Growing up, I believed it when I was told I could achieve anything I put my mind to. Yet, early in my career, I struggled to meet my personal standards for success as a businesswoman and a mother. I wanted to be fully dedicated to both roles but, instead, I was consumed with guilt that I wasn’t living up to my expectations for either role.
One day, I decided to leave work early to attend a function at my child’s preschool. As a new director, I was afraid my absence would be perceived by others as a lack of commitment. To my surprise, my leader encouraged me to go. That day, he helped me realize that fear shouldn’t keep me from communicating what I need to be successful—whether it’s as a businesswoman or as a parent.
Today, as a leader of 200 employees in Finance, and as a mother of three, I still believe it’s possible to do anything I put my mind to, but only with a strong team at work and a great support system at home. For me, work/life balance isn’t achieved every day or once and for all; it’s a daily game of prioritizing and evaluating what will be important minutes, months, and years from now.
When I leave on a business trip nowadays, I don’t feel guilt. While my children may be upset for a few minutes, I know the tears won’t last long with my husband managing things at home. Likewise, if a last-minute meeting comes up during the mothers’ sing-a-long at school, I’m no longer hesitant to delegate the meeting. It’s because years from now I want my children to remember I was there with the rest of the moms for that special moment.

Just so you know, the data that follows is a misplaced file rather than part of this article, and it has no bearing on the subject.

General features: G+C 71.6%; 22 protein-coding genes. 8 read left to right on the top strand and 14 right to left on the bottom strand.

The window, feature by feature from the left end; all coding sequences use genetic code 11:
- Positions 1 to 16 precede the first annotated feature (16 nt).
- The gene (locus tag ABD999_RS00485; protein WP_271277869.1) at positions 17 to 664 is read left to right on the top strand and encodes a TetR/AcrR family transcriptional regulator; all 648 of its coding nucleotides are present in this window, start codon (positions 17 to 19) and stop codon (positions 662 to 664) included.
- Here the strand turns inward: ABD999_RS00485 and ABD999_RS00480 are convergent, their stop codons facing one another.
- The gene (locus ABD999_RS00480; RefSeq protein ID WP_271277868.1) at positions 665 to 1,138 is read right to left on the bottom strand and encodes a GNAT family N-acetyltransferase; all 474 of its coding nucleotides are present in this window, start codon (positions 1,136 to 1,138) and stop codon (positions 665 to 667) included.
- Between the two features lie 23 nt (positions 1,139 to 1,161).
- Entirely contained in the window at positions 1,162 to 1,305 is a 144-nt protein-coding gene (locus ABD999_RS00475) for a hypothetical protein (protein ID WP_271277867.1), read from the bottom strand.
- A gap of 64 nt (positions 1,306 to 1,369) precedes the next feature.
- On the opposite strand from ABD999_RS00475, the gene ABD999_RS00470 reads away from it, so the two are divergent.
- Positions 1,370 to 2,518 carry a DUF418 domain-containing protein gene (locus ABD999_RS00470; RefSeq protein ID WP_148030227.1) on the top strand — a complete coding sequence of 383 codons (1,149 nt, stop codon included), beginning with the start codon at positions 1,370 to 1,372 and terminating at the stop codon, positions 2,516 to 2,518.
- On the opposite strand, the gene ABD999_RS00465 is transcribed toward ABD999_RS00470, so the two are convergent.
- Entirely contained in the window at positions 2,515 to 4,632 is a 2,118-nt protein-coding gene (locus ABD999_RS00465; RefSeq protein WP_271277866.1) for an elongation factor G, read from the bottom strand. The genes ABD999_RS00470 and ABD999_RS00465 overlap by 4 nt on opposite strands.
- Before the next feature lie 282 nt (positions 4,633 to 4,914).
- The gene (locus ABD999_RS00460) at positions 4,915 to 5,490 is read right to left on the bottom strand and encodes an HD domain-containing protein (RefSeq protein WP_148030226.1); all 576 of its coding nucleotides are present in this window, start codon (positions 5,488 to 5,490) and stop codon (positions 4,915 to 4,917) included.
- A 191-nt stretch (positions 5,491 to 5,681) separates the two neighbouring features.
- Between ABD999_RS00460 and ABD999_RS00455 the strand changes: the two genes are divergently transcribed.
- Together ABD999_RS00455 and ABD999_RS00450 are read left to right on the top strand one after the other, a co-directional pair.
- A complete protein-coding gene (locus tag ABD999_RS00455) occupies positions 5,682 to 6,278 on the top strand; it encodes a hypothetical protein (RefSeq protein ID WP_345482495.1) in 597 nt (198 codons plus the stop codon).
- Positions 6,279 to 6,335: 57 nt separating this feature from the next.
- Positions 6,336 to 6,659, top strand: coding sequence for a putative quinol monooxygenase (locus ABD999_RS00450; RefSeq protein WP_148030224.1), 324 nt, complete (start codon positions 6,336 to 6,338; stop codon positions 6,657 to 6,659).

On the Importance of Role Models and Mentors
I come from a family of strong women. My great-grandmother Rhea graduated from college in 1924 with a degree in education at a time when less than eight percent of women attended college. She was an inspiration to me and my mother, who is also a teacher. Together, they taught me the value of an educated opinion and the power of my own voice. My mother, especially, encouraged me to look at all sides of an issue and consider other viewpoints. I learned from her how to debate an issue, but still show respect for people. I grew to believe in myself, because her confidence in me never wavered.
Tatum’s Advice to Young Women Starting Careers
Seek and accept new opportunities, especially if they will stretch your skill set. Believe in your own ability to learn new things. Lead in a way that is authentic to who you are. Although you can learn from other leadership styles, you will not be able to motivate and inspire if you don’t do it from the heart. Invest your time in building relationships and maintaining a positive attitude, and results will follow.